Quantum entanglement is a physical phenomenon in which two or more quantum systems share specific properties that affect the systems’ measurements.
The famous example is that of two electrons that can be entangled so that—in any event, when taken very far—they can be seen to turn a similar way, say clockwise or counterclockwise, regardless of the way that the spinning direction of neither of the individual electrons can be anticipated beforehand.
Not only two quantum systems, but multi-particle systems can also be entangled. This multiparty entanglement is known as a GHZ state (after physicists Daniel Greenberger, Michael Horne, and Anton Zeilinger).
Despite the fundamental importance of quantum entanglement in many-body systems, our understanding is mostly limited to bipartite situations.
In new work, UvA physicist Michael Walter and his collaborator Sepehr Nezami from Caltech begin to fill this gap by theoretically investigating a rich class of many-body states and their entanglement properties. Using a mathematical technique known as a tensor network, they have shown that this network’s geometrical properties provide a host of useful information about the entanglement properties of the states under investigation.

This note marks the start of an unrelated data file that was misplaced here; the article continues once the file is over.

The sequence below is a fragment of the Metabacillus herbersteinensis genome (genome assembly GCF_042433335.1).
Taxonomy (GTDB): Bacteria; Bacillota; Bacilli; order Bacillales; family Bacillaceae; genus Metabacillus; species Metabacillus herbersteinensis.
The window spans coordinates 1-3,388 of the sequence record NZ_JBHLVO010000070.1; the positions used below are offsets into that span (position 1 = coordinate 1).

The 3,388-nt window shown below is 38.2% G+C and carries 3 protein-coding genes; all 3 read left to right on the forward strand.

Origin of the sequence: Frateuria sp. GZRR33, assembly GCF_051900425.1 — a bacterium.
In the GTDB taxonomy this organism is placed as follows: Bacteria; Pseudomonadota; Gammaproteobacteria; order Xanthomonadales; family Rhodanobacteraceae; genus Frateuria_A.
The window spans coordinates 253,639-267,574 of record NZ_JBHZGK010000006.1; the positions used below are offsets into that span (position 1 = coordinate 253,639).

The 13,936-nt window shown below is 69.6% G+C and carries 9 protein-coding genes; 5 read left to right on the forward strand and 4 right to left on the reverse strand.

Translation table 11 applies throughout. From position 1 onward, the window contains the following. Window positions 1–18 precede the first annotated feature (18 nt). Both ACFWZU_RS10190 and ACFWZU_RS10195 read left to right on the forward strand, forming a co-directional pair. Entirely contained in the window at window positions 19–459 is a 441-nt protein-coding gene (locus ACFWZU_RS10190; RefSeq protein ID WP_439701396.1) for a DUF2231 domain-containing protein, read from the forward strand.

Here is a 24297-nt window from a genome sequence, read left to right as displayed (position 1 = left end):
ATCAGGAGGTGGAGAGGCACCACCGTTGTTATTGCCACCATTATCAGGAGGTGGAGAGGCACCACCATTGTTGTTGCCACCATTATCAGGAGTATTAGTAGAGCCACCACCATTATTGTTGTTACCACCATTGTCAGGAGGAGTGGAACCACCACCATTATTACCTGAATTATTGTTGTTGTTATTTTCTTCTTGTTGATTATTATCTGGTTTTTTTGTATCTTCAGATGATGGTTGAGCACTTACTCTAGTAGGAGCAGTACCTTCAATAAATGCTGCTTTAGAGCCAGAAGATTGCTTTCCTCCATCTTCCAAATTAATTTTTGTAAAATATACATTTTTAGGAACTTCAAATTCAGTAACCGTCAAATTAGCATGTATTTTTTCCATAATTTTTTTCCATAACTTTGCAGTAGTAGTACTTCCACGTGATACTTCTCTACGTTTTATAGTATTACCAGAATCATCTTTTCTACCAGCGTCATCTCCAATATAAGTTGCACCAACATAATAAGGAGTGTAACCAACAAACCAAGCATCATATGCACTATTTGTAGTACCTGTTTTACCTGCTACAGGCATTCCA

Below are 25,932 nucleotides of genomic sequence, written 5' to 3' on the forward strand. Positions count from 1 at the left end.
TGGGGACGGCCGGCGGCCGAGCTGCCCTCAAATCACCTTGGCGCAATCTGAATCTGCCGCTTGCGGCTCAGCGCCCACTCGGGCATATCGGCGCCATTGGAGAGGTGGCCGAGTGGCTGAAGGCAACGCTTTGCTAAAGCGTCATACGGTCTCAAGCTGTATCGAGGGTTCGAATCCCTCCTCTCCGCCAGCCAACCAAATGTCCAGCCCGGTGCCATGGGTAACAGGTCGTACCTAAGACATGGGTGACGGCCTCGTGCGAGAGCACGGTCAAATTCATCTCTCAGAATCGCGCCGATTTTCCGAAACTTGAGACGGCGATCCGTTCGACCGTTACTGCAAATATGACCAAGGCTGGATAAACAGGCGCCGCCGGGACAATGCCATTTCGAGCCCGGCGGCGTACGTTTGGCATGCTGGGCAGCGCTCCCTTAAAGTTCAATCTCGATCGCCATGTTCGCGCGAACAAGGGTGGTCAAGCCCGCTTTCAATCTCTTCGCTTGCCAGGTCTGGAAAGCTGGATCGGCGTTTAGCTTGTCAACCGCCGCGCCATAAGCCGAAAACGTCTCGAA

Scientists demonstrated that, for generic stabilizer tensor networks, the tensor network’s geometry informs the multipartite entanglement structure of the state. In particular, they show that the average number of Greenberger-Horne-Zeilinger (GHz) triples that can be extracted from a stabilizer tensor network is small, implying that tripartite entanglement is scarce. This, in turn, restricts the higher-partite entanglement structure of the states.
The results imply a new operational interpretation of the monogamy of the Ryu-Takayanagi mutual information and an entropic diagnostic for higher-partite entanglement.
The more detailed understanding of quantum entanglement that the authors obtain could have many future applications.
- Sepehr Nezami et al. Multipartite Entanglement in Stabilizer Tensor Networks, Physical Review Letters (2020). DOI: 10.1103/PhysRevLett.125.241602